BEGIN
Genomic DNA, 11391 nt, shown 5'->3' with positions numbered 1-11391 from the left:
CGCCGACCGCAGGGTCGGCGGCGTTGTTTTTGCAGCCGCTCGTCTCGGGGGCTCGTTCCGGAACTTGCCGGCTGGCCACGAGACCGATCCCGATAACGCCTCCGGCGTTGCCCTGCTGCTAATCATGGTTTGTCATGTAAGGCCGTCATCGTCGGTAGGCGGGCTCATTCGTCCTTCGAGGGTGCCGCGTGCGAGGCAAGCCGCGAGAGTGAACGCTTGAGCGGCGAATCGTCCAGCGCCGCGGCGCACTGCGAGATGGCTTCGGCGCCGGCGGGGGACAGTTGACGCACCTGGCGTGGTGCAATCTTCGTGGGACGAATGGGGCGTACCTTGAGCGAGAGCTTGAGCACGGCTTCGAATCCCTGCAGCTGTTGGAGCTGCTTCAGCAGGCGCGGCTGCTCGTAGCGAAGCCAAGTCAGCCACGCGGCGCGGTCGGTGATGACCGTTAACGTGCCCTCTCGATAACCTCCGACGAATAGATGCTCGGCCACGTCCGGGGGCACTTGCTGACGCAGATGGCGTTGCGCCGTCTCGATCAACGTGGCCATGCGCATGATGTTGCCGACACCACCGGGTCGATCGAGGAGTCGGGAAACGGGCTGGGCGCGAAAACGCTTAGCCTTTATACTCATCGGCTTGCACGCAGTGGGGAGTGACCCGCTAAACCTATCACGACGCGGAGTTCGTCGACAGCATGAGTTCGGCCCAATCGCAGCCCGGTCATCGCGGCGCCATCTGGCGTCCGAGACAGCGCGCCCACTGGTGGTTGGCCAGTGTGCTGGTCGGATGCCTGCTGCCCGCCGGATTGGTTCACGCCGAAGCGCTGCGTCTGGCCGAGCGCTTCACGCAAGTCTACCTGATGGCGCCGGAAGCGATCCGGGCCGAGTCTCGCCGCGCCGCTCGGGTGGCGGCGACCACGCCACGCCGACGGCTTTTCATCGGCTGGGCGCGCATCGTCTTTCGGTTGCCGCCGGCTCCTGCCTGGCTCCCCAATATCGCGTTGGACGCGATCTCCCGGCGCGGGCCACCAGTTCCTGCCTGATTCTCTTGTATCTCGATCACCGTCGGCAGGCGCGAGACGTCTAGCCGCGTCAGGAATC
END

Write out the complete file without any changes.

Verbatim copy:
Genomic DNA, 11391 nt, shown 5'->3' with positions numbered 1-11391 from the left:
CGCCGACCGCAGGGTCGGCGGCGTTGTTTTTGCAGCCGCTCGTCTCGGGGGCTCGTTCCGGAACTTGCCGGCTGGCCACGAGACCGATCCCGATAACGCCTCCGGCGTTGCCCTGCTGCTAATCATGGTTTGTCATGTAAGGCCGTCATCGTCGGTAGGCGGGCTCATTCGTCCTTCGAGGGTGCCGCGTGCGAGGCAAGCCGCGAGAGTGAACGCTTGAGCGGCGAATCGTCCAGCGCCGCGGCGCACTGCGAGATGGCTTCGGCGCCGGCGGGGGACAGTTGACGCACCTGGCGTGGTGCAATCTTCGTGGGACGAATGGGGCGTACCTTGAGCGAGAGCTTGAGCACGGCTTCGAATCCCTGCAGCTGTTGGAGCTGCTTCAGCAGGCGCGGCTGCTCGTAGCGAAGCCAAGTCAGCCACGCGGCGCGGTCGGTGATGACCGTTAACGTGCCCTCTCGATAACCTCCGACGAATAGATGCTCGGCCACGTCCGGGGGCACTTGCTGACGCAGATGGCGTTGCGCCGTCTCGATCAACGTGGCCATGCGCATGATGTTGCCGACACCACCGGGTCGATCGAGGAGTCGGGAAACGGGCTGGGCGCGAAAACGCTTAGCCTTTATACTCATCGGCTTGCACGCAGTGGGGAGTGACCCGCTAAACCTATCACGACGCGGAGTTCGTCGACAGCATGAGTTCGGCCCAATCGCAGCCCGGTCATCGCGGCGCCATCTGGCGTCCGAGACAGCGCGCCCACTGGTGGTTGGCCAGTGTGCTGGTCGGATGCCTGCTGCCCGCCGGATTGGTTCACGCCGAAGCGCTGCGTCTGGCCGAGCGCTTCACGCAAGTCTACCTGATGGCGCCGGAAGCGATCCGGGCCGAGTCTCGCCGCGCCGCTCGGGTGGCGGCGACCACGCCACGCCGACGGCTTTTCATCGGCTGGGCGCGCATCGTCTTTCGGTTGCCGCCGGCTCCTGCCTGGCTCCCCAATATCGCGTTGGACGCGATCTCCCGGCGCGGGCCACCAGTTCCTGCCTGATTCTCTTGTATCTCGATCACCGTCGGCAGGCGCGAGACGTCTAGCCGCGTCAGGAATC